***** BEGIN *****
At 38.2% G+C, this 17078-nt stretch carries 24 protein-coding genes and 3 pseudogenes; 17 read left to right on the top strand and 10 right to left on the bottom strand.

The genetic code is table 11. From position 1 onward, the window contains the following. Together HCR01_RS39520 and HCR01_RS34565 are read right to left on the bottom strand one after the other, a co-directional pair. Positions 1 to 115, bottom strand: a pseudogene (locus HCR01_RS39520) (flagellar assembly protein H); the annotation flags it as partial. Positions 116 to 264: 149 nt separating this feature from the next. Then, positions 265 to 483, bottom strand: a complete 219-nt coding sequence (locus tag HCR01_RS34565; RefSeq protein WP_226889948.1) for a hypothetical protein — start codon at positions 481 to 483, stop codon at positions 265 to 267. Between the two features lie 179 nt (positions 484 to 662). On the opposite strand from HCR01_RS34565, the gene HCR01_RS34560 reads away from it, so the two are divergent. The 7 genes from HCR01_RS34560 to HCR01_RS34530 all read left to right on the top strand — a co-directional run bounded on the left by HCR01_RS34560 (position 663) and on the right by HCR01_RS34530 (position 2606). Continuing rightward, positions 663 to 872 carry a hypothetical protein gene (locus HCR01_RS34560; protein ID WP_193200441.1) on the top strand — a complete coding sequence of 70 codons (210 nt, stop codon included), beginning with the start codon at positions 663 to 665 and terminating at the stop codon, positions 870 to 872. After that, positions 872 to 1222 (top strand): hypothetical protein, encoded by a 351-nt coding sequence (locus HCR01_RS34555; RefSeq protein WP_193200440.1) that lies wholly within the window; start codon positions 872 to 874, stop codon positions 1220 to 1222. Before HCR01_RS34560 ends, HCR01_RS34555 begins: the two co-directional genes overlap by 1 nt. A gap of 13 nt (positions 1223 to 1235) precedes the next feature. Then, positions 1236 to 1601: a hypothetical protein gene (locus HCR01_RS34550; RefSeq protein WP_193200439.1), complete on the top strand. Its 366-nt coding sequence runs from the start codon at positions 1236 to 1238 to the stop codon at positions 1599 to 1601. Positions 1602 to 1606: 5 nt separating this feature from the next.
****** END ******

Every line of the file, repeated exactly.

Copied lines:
At 38.2% G+C, this 17078-nt stretch carries 24 protein-coding genes and 3 pseudogenes; 17 read left to right on the top strand and 10 right to left on the bottom strand.

The genetic code is table 11. From position 1 onward, the window contains the following. Together HCR01_RS39520 and HCR01_RS34565 are read right to left on the bottom strand one after the other, a co-directional pair. Positions 1 to 115, bottom strand: a pseudogene (locus HCR01_RS39520) (flagellar assembly protein H); the annotation flags it as partial. Positions 116 to 264: 149 nt separating this feature from the next. Then, positions 265 to 483, bottom strand: a complete 219-nt coding sequence (locus tag HCR01_RS34565; RefSeq protein WP_226889948.1) for a hypothetical protein — start codon at positions 481 to 483, stop codon at positions 265 to 267. Between the two features lie 179 nt (positions 484 to 662). On the opposite strand from HCR01_RS34565, the gene HCR01_RS34560 reads away from it, so the two are divergent. The 7 genes from HCR01_RS34560 to HCR01_RS34530 all read left to right on the top strand — a co-directional run bounded on the left by HCR01_RS34560 (position 663) and on the right by HCR01_RS34530 (position 2606). Continuing rightward, positions 663 to 872 carry a hypothetical protein gene (locus HCR01_RS34560; protein ID WP_193200441.1) on the top strand — a complete coding sequence of 70 codons (210 nt, stop codon included), beginning with the start codon at positions 663 to 665 and terminating at the stop codon, positions 870 to 872. After that, positions 872 to 1222 (top strand): hypothetical protein, encoded by a 351-nt coding sequence (locus HCR01_RS34555; RefSeq protein WP_193200440.1) that lies wholly within the window; start codon positions 872 to 874, stop codon positions 1220 to 1222. Before HCR01_RS34560 ends, HCR01_RS34555 begins: the two co-directional genes overlap by 1 nt. A gap of 13 nt (positions 1223 to 1235) precedes the next feature. Then, positions 1236 to 1601: a hypothetical protein gene (locus HCR01_RS34550; RefSeq protein WP_193200439.1), complete on the top strand. Its 366-nt coding sequence runs from the start codon at positions 1236 to 1238 to the stop codon at positions 1599 to 1601. Positions 1602 to 1606: 5 nt separating this feature from the next.